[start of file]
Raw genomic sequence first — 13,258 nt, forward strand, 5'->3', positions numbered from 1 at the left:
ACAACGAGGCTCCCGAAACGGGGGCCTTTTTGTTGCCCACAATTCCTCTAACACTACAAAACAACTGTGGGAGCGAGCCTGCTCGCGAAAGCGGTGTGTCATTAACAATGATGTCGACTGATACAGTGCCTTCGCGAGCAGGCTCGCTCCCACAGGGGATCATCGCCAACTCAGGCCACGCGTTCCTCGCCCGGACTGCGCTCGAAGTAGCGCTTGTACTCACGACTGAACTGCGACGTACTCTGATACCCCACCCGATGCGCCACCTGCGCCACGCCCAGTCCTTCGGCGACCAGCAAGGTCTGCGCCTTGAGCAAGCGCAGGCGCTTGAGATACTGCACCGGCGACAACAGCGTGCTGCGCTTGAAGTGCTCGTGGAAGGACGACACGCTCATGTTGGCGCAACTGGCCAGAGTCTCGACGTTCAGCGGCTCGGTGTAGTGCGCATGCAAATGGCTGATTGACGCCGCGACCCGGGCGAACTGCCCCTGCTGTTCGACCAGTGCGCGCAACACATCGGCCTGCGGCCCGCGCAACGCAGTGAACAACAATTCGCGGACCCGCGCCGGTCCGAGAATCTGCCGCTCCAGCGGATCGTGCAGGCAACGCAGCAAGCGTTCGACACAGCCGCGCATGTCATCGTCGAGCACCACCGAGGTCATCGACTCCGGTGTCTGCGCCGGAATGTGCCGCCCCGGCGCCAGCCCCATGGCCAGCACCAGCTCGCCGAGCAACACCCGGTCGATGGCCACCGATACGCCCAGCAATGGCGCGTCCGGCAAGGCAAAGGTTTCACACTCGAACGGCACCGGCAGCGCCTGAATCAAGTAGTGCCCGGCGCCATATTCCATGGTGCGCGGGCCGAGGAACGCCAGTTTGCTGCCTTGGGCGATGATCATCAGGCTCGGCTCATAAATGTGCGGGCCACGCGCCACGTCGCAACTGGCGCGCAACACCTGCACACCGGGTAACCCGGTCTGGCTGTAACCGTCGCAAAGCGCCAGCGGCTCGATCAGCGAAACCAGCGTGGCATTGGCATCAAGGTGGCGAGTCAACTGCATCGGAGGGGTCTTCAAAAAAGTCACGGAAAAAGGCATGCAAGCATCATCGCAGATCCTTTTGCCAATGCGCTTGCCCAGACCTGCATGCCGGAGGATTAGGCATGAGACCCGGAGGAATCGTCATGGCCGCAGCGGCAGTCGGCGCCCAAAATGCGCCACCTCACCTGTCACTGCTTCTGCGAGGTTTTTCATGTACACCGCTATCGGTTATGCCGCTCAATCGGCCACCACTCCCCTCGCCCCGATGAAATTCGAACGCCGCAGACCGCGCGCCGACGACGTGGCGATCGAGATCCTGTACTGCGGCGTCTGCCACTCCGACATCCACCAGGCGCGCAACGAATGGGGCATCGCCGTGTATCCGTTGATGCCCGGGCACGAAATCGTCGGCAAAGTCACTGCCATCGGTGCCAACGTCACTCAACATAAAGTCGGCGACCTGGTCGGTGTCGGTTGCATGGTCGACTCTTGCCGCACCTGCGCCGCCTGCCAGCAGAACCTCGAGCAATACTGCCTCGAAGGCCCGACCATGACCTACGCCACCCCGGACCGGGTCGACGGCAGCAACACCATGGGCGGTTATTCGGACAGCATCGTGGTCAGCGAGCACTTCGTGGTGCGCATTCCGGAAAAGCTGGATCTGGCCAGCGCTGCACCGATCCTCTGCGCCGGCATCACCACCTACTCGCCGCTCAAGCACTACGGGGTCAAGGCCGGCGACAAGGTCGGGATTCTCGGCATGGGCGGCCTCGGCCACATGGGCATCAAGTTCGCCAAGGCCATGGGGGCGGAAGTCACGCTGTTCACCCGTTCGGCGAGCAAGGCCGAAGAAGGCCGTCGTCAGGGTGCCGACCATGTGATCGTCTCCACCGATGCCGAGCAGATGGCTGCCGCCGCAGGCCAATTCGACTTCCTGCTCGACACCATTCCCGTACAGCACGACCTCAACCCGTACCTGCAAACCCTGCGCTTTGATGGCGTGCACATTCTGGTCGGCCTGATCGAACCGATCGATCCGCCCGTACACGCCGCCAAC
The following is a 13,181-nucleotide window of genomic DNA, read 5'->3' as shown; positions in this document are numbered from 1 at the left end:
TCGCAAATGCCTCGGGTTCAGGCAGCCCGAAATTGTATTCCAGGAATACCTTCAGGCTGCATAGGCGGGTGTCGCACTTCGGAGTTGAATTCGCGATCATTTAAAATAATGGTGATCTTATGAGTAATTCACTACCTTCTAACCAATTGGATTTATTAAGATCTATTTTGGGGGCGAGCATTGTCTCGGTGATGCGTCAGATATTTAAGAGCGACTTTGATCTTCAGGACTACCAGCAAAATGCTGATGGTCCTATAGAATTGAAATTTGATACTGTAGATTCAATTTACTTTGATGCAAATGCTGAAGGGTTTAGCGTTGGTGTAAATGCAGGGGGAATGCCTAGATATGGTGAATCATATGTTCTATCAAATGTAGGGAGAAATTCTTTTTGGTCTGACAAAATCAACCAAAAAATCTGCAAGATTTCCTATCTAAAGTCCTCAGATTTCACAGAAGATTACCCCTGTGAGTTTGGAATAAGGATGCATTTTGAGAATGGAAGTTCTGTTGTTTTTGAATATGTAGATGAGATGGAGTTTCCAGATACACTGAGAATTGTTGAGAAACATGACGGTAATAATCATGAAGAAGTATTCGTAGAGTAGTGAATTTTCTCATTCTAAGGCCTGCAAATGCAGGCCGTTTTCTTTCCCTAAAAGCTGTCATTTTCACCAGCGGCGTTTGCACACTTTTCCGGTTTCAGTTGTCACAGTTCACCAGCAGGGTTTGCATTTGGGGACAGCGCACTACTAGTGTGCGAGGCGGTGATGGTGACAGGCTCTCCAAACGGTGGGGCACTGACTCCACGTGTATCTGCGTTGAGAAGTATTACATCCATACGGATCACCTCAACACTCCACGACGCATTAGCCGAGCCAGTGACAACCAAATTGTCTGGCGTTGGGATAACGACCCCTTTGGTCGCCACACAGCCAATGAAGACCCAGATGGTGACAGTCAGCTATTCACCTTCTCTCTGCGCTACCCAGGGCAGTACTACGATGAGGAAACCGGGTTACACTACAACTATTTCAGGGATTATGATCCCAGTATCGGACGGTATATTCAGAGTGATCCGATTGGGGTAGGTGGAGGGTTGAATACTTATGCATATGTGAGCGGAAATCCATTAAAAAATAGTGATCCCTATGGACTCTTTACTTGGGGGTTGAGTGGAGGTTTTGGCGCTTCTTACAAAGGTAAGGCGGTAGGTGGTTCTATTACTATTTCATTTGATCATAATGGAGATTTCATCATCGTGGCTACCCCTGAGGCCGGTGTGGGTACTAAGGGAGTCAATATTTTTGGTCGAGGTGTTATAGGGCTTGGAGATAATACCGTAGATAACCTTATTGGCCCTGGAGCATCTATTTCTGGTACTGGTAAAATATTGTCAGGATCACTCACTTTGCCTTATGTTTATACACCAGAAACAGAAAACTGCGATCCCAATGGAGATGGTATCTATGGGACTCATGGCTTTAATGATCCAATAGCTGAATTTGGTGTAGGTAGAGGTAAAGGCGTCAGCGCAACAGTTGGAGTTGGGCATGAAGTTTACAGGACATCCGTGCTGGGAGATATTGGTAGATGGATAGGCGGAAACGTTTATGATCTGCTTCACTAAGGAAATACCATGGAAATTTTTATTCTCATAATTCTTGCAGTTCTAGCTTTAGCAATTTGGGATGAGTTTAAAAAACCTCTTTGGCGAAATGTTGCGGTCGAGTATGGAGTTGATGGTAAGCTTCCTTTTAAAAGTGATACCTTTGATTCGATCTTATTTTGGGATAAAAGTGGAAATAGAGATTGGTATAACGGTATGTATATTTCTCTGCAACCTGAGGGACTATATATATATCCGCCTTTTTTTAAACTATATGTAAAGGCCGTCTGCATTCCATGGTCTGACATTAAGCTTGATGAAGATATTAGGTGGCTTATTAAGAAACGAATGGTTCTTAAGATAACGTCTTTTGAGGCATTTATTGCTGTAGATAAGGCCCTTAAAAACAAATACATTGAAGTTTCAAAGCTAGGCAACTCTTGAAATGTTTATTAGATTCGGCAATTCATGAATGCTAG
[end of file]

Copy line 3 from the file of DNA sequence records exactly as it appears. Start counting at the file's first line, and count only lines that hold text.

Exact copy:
The following is a 13,181-nucleotide window of genomic DNA, read 5'->3' as shown; positions in this document are numbered from 1 at the left end: